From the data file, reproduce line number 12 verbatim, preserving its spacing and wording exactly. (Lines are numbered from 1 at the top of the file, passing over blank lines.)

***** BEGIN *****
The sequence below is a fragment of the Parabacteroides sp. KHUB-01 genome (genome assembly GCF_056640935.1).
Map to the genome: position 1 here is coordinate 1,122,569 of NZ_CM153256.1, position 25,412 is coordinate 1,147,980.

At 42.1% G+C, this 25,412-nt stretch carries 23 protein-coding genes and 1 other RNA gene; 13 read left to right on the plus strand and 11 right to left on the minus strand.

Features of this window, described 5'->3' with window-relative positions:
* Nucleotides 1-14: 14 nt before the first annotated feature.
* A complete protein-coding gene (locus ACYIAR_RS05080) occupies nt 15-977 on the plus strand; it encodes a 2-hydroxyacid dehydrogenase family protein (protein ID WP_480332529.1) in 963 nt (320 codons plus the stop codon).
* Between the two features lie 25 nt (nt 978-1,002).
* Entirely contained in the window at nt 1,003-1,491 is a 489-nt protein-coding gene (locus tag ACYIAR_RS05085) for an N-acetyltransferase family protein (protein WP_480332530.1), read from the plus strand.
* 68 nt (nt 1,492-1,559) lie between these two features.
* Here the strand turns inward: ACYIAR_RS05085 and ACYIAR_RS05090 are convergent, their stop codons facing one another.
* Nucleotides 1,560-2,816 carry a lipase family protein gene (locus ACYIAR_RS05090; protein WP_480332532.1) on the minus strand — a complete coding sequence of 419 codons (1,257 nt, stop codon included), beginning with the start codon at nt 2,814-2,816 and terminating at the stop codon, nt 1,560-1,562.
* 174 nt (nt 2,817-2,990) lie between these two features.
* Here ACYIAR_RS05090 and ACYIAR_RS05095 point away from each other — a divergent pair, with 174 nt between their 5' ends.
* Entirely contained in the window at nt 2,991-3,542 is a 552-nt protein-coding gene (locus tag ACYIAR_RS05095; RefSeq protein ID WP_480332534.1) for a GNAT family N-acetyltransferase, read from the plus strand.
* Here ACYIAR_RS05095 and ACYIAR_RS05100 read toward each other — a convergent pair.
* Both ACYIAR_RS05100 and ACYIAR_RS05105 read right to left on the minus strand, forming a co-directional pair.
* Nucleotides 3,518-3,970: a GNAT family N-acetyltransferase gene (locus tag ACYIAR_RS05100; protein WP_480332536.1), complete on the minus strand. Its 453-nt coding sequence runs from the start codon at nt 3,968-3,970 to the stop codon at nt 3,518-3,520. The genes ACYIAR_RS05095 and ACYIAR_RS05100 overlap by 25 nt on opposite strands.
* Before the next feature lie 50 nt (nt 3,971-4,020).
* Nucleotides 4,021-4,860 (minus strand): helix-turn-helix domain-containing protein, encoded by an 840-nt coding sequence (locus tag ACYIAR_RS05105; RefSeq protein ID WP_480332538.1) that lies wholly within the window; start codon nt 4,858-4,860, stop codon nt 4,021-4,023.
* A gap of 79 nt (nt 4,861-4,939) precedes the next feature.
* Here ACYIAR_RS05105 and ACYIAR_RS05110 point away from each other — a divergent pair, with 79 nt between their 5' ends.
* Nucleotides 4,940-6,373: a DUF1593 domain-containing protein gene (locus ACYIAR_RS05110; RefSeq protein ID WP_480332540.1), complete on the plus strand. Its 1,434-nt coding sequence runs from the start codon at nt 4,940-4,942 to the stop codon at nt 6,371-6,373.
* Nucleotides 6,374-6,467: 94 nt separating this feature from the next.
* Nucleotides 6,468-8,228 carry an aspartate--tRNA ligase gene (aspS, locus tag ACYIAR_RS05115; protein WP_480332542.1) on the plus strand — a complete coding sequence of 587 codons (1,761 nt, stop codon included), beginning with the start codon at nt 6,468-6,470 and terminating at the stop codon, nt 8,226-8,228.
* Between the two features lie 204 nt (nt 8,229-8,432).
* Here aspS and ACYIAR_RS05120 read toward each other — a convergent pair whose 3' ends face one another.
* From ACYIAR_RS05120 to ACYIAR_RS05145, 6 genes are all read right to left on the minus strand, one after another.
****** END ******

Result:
* 174 nt (nt 2,817-2,990) lie between these two features.